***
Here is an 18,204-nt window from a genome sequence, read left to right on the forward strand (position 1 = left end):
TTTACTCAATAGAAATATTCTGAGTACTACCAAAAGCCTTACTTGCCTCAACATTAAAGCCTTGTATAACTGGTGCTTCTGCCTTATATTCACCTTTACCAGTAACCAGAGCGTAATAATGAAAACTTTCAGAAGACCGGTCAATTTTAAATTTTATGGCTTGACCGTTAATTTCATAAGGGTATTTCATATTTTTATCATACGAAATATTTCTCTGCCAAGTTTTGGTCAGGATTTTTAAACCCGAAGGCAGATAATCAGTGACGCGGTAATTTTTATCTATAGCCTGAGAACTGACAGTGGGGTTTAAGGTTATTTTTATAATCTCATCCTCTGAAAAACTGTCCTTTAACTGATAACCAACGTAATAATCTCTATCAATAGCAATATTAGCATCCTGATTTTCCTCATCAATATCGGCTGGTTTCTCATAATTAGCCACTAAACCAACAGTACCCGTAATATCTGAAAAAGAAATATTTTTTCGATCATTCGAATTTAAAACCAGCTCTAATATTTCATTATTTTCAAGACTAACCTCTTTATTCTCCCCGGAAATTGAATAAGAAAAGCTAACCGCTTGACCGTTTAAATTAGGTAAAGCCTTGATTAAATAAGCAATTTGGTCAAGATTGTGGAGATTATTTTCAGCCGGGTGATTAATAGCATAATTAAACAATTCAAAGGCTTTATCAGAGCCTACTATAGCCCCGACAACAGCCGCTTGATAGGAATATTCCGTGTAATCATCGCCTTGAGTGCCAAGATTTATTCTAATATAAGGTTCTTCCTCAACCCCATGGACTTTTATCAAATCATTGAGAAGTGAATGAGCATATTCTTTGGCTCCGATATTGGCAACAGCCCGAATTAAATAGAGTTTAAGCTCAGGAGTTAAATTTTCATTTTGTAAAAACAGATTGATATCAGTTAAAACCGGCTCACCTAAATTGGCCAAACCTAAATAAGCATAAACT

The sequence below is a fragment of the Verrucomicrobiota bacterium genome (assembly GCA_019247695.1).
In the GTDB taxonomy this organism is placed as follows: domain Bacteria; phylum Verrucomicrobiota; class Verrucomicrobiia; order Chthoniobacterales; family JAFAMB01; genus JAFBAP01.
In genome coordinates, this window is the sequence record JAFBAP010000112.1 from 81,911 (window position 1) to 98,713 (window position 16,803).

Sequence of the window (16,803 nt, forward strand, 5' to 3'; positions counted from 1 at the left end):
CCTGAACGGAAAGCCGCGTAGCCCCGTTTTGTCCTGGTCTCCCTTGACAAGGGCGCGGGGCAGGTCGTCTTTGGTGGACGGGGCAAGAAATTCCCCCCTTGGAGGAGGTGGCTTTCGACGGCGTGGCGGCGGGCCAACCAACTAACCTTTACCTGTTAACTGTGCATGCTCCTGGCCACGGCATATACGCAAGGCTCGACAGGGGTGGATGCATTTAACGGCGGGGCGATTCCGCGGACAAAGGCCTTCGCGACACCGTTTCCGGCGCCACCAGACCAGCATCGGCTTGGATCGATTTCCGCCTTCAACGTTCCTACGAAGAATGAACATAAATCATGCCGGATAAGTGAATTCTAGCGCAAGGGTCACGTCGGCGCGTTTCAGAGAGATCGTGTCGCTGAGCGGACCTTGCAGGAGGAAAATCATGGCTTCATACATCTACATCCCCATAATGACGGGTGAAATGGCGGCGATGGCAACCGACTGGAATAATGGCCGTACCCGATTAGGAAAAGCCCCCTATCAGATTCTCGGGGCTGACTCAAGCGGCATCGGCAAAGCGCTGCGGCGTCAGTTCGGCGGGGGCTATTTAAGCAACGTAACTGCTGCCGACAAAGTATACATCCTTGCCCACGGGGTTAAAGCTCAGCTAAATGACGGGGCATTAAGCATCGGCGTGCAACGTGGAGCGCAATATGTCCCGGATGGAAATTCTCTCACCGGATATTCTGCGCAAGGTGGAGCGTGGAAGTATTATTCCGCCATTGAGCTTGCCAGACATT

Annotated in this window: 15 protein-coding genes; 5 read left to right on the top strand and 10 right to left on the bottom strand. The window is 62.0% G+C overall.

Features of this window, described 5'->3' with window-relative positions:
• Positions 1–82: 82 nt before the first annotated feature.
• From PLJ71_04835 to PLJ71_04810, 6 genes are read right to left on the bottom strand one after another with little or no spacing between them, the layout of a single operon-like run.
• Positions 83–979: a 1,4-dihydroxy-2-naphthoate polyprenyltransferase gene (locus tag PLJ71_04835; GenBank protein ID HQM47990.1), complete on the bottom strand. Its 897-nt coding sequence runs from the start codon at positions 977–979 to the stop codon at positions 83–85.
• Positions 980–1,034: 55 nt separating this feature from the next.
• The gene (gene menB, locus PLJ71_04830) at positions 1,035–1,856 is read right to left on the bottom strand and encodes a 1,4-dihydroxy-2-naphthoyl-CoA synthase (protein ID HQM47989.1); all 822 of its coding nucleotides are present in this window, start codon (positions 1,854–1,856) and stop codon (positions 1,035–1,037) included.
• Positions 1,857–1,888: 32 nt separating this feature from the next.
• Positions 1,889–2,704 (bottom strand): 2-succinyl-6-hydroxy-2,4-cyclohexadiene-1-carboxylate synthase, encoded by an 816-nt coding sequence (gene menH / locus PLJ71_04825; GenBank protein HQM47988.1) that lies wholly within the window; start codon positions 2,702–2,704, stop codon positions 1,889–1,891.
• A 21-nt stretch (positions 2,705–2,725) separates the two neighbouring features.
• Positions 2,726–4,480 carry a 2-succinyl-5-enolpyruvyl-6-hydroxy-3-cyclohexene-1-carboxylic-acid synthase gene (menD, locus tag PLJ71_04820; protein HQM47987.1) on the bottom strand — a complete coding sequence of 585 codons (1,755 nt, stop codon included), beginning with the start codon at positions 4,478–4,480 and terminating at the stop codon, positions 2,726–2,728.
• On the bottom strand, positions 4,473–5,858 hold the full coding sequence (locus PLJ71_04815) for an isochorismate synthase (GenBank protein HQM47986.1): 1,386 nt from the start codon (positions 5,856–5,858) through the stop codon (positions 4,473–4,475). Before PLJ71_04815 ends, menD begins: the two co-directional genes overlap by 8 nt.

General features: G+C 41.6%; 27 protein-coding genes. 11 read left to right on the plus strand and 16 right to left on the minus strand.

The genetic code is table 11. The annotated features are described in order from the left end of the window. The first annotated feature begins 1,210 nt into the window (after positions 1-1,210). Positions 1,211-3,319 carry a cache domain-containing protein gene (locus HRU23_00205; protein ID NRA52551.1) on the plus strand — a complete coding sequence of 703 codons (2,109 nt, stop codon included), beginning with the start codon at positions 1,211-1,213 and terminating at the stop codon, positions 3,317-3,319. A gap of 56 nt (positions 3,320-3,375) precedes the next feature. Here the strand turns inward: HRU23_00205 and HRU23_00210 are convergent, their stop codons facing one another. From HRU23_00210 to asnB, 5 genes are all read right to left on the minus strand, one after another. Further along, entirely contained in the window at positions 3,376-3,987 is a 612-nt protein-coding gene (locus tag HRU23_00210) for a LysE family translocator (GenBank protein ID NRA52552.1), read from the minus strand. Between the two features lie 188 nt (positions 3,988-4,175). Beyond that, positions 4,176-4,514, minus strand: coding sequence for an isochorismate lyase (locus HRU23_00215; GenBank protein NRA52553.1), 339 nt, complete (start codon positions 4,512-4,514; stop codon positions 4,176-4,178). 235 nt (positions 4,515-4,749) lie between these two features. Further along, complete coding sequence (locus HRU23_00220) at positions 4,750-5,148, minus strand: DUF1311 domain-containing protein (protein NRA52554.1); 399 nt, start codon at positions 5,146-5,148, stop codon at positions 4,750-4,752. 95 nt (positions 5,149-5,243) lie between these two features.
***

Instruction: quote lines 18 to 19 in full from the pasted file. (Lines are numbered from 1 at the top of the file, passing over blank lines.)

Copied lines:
• Positions 2,726–4,480 carry a 2-succinyl-5-enolpyruvyl-6-hydroxy-3-cyclohexene-1-carboxylic-acid synthase gene (menD, locus tag PLJ71_04820; protein HQM47987.1) on the bottom strand — a complete coding sequence of 585 codons (1,755 nt, stop codon included), beginning with the start codon at positions 4,478–4,480 and terminating at the stop codon, positions 2,726–2,728.
• On the bottom strand, positions 4,473–5,858 hold the full coding sequence (locus PLJ71_04815) for an isochorismate synthase (GenBank protein HQM47986.1): 1,386 nt from the start codon (positions 5,856–5,858) through the stop codon (positions 4,473–4,475). Before PLJ71_04815 ends, menD begins: the two co-directional genes overlap by 8 nt.